Friday, January 29, 2016


This past weekend, I sat down with our map and grammar books and determined when we would finish them based on our current rate of completion. It turns out we will finish both books by the end of March. Back in October, when I decided to move through the curriculum faster than it dictated, I knew we would finish early, but I never figured out exactly what 'early' meant.

In my gut I figured we would be finishing up these books about now and then I would just order the next book in the series and we would keep going. I think that intuition did not take into account that we really didn't start school until the middle of October. When I counted out exactly what early meant, I questioned whether or not we should buy more books and keep trucking. It seems like a good opportunity to do something entirely different for a mini-term of two months.

Now what should we do?

For Grace our subjects are math, grammar, flute, map workbook, and handwriting, along with whatever she is reading and a bit of writing.

For Olivia our subjects are math, reading, map workbook, and handwriting, along with a bit of writing.

We have a once a month art class, they go to Grandma's for cooking and sewing once or twice a month, and science is pretty much contained to watching nature documentaries while I try to snatch a moment of sanity. I also started reading Story of the World with them because the last school day in January is a perfectly normal time to begin history for the year.

If we will be dropping the grammar and the maps for April and May, what would be a good replacement? The girls really love the maps so some kind of geography suggestion is not out of bounds.

Some ideas are: bird study, music theory, something more sciency than watching TV, and US States.

Any other suggestions? Or are some of my ideas too big to tackle in eight weeks?

An aside: I feel much less angsty about this less than rigorous academic year with Olivia than with Grace. Everything you read says elementary school can be pretty laid back, but middle school is where you start getting really academic. So with Olivia, I am perfectly relaxed with what we have done, but with Grace, it is hard to suppress that inner voice screaming, "YOU HAVE SKIPPED AN ENTIRE YEAR OF SCIENCE AND HISTORY!!! And what about language. And she should be reading higher quality literature. And she should be writing more. And. And. And." I know, intellectually, we made the best choices for us overall, but that irrational feeling of missing key components and running out of time in later years is hard to silence.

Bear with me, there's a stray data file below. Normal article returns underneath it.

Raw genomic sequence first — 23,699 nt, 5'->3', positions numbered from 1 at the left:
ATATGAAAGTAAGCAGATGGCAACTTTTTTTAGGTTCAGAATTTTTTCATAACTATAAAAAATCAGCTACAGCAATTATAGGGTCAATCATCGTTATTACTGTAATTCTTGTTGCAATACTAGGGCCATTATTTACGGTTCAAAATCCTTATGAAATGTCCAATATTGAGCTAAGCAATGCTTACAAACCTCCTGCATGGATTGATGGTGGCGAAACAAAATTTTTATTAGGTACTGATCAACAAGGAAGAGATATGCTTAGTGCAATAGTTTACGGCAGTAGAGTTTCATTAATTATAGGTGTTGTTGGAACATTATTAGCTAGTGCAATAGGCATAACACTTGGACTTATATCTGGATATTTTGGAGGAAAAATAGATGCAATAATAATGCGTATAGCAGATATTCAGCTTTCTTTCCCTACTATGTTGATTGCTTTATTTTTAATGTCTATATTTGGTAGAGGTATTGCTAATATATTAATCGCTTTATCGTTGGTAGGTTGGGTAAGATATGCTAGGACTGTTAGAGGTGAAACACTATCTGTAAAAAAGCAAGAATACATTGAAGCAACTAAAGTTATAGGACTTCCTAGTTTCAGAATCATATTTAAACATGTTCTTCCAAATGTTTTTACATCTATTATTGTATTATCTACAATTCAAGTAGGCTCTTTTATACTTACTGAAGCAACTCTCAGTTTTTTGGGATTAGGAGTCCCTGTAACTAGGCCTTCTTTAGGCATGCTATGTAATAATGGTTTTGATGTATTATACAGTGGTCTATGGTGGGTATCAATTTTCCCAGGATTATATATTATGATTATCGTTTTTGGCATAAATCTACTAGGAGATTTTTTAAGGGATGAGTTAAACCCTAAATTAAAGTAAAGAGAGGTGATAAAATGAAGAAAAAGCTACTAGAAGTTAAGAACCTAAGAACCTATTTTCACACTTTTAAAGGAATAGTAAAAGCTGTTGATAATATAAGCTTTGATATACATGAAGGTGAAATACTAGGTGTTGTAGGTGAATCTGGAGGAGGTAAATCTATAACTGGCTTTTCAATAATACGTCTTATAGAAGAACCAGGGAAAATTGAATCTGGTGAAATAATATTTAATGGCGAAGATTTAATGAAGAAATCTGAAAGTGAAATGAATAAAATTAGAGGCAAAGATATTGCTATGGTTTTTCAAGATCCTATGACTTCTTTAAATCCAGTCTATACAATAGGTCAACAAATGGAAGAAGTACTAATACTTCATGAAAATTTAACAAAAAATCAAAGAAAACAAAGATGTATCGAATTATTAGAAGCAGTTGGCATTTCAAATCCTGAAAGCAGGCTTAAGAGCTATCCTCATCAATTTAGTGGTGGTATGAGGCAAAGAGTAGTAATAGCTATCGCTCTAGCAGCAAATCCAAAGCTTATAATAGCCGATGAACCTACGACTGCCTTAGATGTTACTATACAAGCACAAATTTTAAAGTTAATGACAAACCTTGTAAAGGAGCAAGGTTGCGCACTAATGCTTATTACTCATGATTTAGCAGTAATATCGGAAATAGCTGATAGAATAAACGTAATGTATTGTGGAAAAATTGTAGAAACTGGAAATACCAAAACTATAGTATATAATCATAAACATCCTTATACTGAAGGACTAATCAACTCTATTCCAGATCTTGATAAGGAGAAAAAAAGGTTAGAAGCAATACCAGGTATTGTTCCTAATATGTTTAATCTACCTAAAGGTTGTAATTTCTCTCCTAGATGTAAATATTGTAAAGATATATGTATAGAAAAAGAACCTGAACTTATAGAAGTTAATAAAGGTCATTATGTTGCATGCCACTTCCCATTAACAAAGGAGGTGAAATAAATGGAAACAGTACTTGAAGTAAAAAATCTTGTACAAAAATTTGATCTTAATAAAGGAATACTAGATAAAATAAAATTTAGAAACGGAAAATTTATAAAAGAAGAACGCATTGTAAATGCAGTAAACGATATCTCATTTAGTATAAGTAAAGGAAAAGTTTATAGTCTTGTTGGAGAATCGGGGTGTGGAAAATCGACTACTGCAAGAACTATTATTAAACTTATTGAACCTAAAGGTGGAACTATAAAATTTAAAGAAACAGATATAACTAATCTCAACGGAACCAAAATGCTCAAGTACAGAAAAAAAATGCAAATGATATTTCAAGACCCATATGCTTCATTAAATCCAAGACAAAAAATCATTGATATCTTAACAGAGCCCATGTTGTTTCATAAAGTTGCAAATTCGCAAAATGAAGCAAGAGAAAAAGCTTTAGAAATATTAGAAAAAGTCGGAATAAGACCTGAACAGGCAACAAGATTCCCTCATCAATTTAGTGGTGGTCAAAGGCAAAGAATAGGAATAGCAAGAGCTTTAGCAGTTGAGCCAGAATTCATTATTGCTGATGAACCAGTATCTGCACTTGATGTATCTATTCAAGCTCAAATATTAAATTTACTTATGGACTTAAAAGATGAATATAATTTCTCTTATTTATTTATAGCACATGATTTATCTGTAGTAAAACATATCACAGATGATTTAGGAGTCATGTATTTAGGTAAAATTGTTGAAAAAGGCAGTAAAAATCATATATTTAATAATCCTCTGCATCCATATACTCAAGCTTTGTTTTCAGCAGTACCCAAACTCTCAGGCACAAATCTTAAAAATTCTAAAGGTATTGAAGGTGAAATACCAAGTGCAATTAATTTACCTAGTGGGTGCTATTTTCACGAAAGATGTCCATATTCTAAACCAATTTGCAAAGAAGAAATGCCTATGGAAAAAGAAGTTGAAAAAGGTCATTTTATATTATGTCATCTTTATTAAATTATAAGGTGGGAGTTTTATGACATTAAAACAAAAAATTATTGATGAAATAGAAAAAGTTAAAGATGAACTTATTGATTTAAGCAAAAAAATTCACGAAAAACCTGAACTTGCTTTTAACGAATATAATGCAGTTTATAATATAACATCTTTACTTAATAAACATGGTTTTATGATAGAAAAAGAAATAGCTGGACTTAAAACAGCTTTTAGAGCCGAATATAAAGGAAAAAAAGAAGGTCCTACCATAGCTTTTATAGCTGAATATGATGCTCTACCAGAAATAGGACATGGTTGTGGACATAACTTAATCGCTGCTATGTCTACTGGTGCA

Saturday, January 23, 2016

The Homemaking Diva

I told you about my struggles in learning how to manage a household since I quit my job, but it hasn't all been doom and gloom despite my frustrations.  I really have spent time learning new tasks and recipes and they haven't all been failures. So, without further ado, I give you all the things I was doing while I disappeared off the blog for two months.

I cut out three Halloween costumes without a pattern with Kyra's long distance help.

 Grandma and the girls sewed them up, but hey, *I* cut them out!

I made pumpkin chocolate chip muffins for children to eat for breakfast.

For All Souls Day, I made Soul Cakes. Well, actually, it wasn't All Souls Day. It was later in the week, but it counts.

I made oatmeal chocolate chip cookies for a church bake sale and learned how to cream butter and sugar when an electric mixer is not to be had. I think Rebecca was the one handing out pointers this time.


I made Emily Stimpson's polenta one night. 

 I got very adventurous one night and made paella with Amy's help. This little foray took an absurd amount of time. I think we finally sat down to eat at about 8pm, but everyone loved it and Olivia even requested it for her birthday meal.

We sauteed pumpkin seeds.

 And then I roasted pumkins to make puree to freeze for later.

I cleaned out the closet under the stairs, which took an insane amount of time and ended with Dave and the children eating at Wendy's. I ate supper at some point. They brought me a chicken sandwich.